By any standard, in 2017 the stock market had a great year, gaining more than 20%. But, was that kind of gain justified, or should it worry us, especially after the market had already tripled in recent years? Of course, opinions differ. But, I think it’s useful to understand the range of viewpoints on 2017 in order to better prepare for 2018, and beyond. Below I provide the “bull” and “bear” cases and then offer some observations.
As measured by the S&P 500 index, the US market gained nearly 22% in 2017. While this may seem like a lot, there is a supporting argument that makes perfect sense. Here’s the logic: As you may know, at the end of December Congress overhauled our tax system, reducing the corporate tax rate from 35% down to just 21%. To understand how this might affect stock prices, let’s look at a simplified example (this gets a little technical, but I think it’s worth following):
Suppose ABC Corporation earned a $100 profit last year and expects to earn another $100 this year. In 2017, under the old regime, this company’s tax bill would have been 35%, or $35, making its after-tax income $65. But, this year, under the new rules, this same company’s tax bill will be just 21%, or $21, making its after-tax income $79. If you do the math, you’ll notice that this profit increase, from $65 in 2017 to $79 in 2018, works out to roughly 22%. That is virtually identical to the stock market’s gain last year.
So, the bull case for the stock market is that last year’s gains were perfectly logical: If a company’s profits increase by 22%, its stock price should also appreciate by 22% — all else being equal.
The bear case starts by noting that there is a fair amount of coincidence in these two 22% numbers. Yes, I do believe the market rose in anticipation of tax cuts, but the math isn’t as simple as I made it out to be. First of all, even under the old regime, only a minority of companies paid the statutory 35% rate. Last year, for example, Apple paid just 25%, Google paid 22% and GE paid no tax at all. And, at an individual company level, there was no relationship between the size of the tax cut and the size of the stock move.
Also, a change to US corporate tax rates doesn’t explain why last year an index of emerging markets stocks — including Brazil, Russia and China — rose nearly 40%. Those countries didn’t benefit from our tax cuts.
Finally, an objective measure of the market points to significant overvaluation. Bob Shiller, a Yale professor who has a better-than-average track record predicting economic cycles, maintains a measure he calls the Cyclically Adjusted P/E Ratio (“CAPE”), and it doesn’t look good. Right now it’s higher than it was in 1929, just before the Depression. Look online, and you’ll quickly turn up headlines like this: “The ‘CAPE To Saving Rate’ Ratio Signals A Terrible 2018 For U.S. Stocks.”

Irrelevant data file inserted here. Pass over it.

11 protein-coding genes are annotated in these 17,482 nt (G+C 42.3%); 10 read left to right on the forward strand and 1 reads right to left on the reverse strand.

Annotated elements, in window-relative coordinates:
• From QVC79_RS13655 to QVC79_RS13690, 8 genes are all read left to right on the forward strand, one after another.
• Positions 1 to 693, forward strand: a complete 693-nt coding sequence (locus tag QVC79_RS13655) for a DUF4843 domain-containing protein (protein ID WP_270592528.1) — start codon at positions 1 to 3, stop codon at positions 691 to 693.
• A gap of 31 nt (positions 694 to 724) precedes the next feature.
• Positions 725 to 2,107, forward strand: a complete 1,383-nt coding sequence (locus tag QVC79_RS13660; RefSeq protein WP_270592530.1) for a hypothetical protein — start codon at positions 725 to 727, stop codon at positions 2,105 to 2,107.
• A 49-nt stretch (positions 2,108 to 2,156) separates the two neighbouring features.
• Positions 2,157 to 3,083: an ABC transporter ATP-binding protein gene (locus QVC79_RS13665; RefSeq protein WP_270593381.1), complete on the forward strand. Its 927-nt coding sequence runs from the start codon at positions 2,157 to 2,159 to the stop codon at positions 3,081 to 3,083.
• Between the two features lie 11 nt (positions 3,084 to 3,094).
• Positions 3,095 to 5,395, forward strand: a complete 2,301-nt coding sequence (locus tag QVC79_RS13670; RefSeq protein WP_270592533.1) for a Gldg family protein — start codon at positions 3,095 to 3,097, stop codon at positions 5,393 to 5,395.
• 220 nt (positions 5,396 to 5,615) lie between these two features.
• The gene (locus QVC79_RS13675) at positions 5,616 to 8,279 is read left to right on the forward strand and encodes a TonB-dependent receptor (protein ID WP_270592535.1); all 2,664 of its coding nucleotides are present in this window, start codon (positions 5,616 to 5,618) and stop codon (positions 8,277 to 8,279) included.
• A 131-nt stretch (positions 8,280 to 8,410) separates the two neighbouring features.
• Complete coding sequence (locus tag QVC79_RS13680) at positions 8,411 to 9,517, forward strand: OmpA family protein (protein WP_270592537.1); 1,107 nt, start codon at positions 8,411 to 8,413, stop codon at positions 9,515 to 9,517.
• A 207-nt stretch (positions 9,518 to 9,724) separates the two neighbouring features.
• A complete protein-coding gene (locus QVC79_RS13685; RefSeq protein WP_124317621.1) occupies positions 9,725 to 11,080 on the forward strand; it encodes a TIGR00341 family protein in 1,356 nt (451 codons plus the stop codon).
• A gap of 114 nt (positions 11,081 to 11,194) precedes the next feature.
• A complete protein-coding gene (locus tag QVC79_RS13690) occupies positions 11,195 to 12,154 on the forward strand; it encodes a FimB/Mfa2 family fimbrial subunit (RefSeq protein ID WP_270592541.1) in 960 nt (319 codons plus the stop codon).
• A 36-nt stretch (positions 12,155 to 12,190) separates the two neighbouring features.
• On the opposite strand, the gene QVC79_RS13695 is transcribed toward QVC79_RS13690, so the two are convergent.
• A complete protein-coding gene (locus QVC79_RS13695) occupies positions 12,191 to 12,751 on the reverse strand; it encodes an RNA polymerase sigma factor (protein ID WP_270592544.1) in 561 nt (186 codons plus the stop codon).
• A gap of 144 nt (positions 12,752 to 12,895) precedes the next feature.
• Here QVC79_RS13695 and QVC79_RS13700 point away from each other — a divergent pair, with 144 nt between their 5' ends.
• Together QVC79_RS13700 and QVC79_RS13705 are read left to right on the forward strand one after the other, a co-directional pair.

Where does this leave us? As a former colleague used to say, it’s all “clear as mud.” But, while that conclusion might seem unsatisfying, I think it teaches us two important realities about the stock market:
There is no one universal measure of value. Yes, there are some dire headlines about the CAPE Ratio, but opinions do differ. You can also find headlines like this:
“Why The Shiller CAPE Ratio Is Misleading Right Now”
“CAPE Has a Dismal Record as Predictor of Stock Performance”
In other words, reasonable people can disagree, and no one can say with scientific certainty that the market is overvalued. No one knows what will happen next. Therefore, the most important thing for your investments is to be sure that you are not dependent upon short-term market movements in order to meet your living expenses. If you worry that you are, then you should waste no time in revisiting your portfolio’s asset allocation.
Markets are forward-looking. Wall Street is staffed by armies of investment analysts who make it their job to follow every development that could possibly impact the market. And, in an effort to get ahead of each other, they usually start placing their bets well in advance of important events. That’s why the market started to turn around early in 2009, for example, even while unemployment was still rising. Traders were looking ahead. And that is, I believe, what happened last year, in advance of the tax cuts, even though the precise impact varied from company to company. This is not to say that 2018 won’t see stock market gains, but it is important to recognize that professional investors are always looking forward and will react well in advance of whatever they see coming next. This is another reason why, if you rely on regular withdrawals from your portfolio, it is vital to have an asset allocation that would be able to protect you against future, unexpected events.
It is a frustrating reality that finance, which appears quantitative, is hardly scientific. Emotions, opinions, biases and unexpected events account for most of what happens on Wall Street. That’s why it’s so important to structure your portfolio so that you won’t be unduly impacted regardless of which way the winds blow in 2018.